Main content area

Assessing sub-regional water scarcity using the groundwater footprint

Pérez, A.J., Hurtado-Patiño, J., Herrera, H.M., Carvajal, A.F., Pérez, M.L., Gonzalez-Rojas, E., Pérez-García, J.
Ecological indicators 2019 v.96 pp. 32-39
agricultural industry, aquifers, cattle, climate change, decision making, ecosystem services, environmental indicators, groundwater, groundwater recharge, interviews, issues and policy, population growth, stakeholders, trade, water shortages, water stress, wells, Colombia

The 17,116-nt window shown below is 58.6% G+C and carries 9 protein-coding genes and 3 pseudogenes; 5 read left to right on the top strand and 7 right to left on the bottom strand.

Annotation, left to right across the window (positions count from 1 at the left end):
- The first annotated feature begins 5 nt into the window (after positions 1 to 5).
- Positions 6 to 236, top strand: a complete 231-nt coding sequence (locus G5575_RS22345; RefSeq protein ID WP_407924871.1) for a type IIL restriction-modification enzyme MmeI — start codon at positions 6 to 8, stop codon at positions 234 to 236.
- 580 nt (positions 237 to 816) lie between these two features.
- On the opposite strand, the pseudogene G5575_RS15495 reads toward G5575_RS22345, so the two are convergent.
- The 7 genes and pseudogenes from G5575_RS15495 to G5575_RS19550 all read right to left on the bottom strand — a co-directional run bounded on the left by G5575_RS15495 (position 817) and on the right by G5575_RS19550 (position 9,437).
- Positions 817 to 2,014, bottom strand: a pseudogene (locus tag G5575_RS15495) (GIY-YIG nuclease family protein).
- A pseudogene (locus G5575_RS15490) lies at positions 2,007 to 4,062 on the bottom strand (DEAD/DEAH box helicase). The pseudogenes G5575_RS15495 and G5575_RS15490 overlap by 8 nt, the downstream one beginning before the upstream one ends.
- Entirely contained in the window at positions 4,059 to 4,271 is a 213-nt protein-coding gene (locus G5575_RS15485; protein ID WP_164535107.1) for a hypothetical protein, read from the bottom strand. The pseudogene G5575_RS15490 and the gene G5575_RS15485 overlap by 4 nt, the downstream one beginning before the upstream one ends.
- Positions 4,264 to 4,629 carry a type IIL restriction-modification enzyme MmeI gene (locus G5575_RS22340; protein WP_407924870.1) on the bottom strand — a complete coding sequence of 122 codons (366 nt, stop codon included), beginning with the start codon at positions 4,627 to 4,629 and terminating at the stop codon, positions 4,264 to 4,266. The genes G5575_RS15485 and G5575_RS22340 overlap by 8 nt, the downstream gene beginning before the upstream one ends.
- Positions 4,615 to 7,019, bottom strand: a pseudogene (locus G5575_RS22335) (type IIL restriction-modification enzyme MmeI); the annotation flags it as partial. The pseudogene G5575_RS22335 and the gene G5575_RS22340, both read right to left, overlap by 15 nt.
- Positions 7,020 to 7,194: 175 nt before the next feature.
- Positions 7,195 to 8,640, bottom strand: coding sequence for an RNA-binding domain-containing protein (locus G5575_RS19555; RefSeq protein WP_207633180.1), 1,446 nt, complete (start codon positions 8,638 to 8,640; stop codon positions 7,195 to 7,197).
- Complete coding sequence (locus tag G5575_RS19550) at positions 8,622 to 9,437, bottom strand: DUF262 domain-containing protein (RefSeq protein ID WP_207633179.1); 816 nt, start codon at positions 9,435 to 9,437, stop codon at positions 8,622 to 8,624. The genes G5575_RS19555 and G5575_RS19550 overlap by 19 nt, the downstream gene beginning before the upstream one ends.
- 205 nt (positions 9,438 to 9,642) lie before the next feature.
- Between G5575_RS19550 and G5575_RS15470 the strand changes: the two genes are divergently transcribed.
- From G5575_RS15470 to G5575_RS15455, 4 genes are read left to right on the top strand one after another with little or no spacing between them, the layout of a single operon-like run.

The groundwater footprint (GF) is an innovative concept that is used to evaluate groundwater sustainability, and it can be defined as the area required to sustain groundwater use and groundwater-dependent ecosystem services in a region. In this study, we evaluated water scarcity on a sub-regional scale using a water stress indicator defined as the ratio of groundwater footprint to aquifer area GF/A that indicates the sustainability of the aquifers. The higher the stress indicator is, the less sustainable the aquifer is. This study was conducted in the northern part of Colombia; it involves 19 municipalities located in the Sucre department and six main aquifers. Through the use of 5000 interviews, the study calculates water abstractions in the study area, such as cattle, commerce, industry, homes, agro-industry and agriculture; however, only domestic demand associated with groundwater fed aqueducts and groundwater wells was considered because it represents almost 80% of the total abstractions. In addition, the study considered climate change and population growth and how they may affect the GF. The analysis shows that the water stress indicator for the Morroa aquifer has the highest groundwater stress among the six aquifers subject to investigation. GF is considerably higher than many of the world aquifers. Using the same indicator, we compared different mitigation alternatives to increase the sustainability of the Morroa aquifer. Results show that a combination of artificial recharge measures with an alternative source able to supply at least 50% of the domestic consumption appears to be the best choice to make the aquifer more sustainable. GF is a simplified yet robust way to support decision-makers and stakeholders so as they can evaluate water management policies and strategies.